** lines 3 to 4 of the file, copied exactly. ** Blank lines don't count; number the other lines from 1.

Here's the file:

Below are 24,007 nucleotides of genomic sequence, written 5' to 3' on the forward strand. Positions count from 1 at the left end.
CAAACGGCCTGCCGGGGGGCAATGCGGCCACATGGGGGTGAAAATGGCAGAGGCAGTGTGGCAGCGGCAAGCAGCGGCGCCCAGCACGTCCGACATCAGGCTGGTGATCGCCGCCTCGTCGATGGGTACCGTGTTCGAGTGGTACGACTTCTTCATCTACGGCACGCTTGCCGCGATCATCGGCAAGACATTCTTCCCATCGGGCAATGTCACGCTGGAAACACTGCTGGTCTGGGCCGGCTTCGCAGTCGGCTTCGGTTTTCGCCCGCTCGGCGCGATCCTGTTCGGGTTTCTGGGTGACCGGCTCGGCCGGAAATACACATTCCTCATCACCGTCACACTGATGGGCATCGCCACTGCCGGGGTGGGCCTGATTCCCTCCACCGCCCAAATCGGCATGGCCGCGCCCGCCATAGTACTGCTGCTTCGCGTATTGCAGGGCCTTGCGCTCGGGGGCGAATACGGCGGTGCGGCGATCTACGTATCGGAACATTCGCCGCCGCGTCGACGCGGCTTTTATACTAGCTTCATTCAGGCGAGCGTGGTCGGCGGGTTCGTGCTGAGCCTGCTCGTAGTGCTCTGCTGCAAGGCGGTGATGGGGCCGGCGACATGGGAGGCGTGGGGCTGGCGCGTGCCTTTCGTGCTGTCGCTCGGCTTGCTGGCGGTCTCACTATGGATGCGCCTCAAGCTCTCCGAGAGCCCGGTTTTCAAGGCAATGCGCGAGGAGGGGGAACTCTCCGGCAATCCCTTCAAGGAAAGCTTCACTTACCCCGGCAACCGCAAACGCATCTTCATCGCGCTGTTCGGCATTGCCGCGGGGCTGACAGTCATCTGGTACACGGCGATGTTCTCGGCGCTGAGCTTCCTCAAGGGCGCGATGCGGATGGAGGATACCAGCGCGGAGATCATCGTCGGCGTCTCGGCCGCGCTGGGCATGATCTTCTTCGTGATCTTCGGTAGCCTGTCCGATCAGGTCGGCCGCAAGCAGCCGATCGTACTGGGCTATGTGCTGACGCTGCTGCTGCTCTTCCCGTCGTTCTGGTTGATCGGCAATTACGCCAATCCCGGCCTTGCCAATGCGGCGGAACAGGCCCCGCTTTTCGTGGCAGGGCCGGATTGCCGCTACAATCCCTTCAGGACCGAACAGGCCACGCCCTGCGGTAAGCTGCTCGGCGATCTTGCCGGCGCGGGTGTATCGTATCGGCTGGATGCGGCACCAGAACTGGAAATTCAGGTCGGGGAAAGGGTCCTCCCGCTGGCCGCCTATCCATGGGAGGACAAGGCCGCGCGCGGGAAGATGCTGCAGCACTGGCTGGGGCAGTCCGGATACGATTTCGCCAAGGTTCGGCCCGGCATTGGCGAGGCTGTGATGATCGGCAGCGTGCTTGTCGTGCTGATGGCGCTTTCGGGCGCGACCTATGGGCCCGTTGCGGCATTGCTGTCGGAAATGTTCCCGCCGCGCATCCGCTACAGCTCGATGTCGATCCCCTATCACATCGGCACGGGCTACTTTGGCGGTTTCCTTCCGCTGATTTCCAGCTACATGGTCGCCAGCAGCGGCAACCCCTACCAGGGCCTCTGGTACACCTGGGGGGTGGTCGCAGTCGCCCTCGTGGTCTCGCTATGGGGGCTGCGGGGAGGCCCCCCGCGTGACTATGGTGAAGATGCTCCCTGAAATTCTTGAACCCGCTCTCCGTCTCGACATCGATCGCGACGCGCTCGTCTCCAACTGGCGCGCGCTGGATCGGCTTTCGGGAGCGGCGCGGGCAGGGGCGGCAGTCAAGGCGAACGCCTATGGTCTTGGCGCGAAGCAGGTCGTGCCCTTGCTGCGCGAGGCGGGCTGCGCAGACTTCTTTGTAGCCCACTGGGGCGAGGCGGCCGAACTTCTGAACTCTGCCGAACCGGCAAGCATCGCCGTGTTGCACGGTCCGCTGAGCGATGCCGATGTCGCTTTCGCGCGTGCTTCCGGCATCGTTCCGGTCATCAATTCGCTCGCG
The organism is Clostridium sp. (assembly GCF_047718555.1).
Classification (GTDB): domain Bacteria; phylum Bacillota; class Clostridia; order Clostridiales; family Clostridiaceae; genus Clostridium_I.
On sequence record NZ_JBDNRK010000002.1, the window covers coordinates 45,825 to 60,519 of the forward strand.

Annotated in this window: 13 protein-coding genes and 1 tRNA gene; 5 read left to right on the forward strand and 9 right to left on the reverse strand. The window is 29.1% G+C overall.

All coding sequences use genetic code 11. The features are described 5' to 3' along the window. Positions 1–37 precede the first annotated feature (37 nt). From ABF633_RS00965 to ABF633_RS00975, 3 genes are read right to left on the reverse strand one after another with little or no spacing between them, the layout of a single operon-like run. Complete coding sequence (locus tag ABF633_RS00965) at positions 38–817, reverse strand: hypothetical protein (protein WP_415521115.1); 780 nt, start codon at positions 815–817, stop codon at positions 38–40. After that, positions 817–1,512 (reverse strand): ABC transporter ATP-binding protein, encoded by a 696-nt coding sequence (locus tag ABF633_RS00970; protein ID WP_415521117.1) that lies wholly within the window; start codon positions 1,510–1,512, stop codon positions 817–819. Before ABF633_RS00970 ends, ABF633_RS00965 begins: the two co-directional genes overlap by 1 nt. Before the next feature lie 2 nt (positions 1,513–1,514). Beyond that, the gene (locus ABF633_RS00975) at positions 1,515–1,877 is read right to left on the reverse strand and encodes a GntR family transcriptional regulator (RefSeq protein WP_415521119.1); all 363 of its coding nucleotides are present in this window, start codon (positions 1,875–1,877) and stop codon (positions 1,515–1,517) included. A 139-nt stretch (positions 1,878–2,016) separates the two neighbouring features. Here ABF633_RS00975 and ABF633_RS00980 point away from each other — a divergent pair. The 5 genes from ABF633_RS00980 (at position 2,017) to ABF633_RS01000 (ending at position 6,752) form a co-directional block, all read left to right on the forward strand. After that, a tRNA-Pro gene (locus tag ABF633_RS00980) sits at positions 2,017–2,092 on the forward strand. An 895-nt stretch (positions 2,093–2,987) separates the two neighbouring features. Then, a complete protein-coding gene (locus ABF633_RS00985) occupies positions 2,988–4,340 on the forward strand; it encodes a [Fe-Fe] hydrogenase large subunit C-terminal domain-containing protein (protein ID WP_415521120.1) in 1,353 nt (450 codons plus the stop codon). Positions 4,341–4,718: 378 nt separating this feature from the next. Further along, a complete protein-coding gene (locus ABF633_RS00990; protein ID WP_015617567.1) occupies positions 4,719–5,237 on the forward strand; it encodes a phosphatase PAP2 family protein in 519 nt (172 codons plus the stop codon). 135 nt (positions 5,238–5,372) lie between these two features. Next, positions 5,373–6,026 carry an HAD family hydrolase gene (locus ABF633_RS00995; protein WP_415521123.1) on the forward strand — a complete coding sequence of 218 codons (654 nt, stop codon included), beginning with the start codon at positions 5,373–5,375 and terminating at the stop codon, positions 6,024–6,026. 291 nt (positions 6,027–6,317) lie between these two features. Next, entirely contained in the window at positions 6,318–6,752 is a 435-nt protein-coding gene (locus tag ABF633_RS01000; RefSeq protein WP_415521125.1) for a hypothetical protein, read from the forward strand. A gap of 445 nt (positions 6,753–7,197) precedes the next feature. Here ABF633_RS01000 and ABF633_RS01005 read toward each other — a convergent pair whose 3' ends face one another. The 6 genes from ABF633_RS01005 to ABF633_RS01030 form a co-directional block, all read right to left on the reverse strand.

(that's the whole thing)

The organism is Clostridium sp. (assembly GCF_047718555.1).
Classification (GTDB): domain Bacteria; phylum Bacillota; class Clostridia; order Clostridiales; family Clostridiaceae; genus Clostridium_I.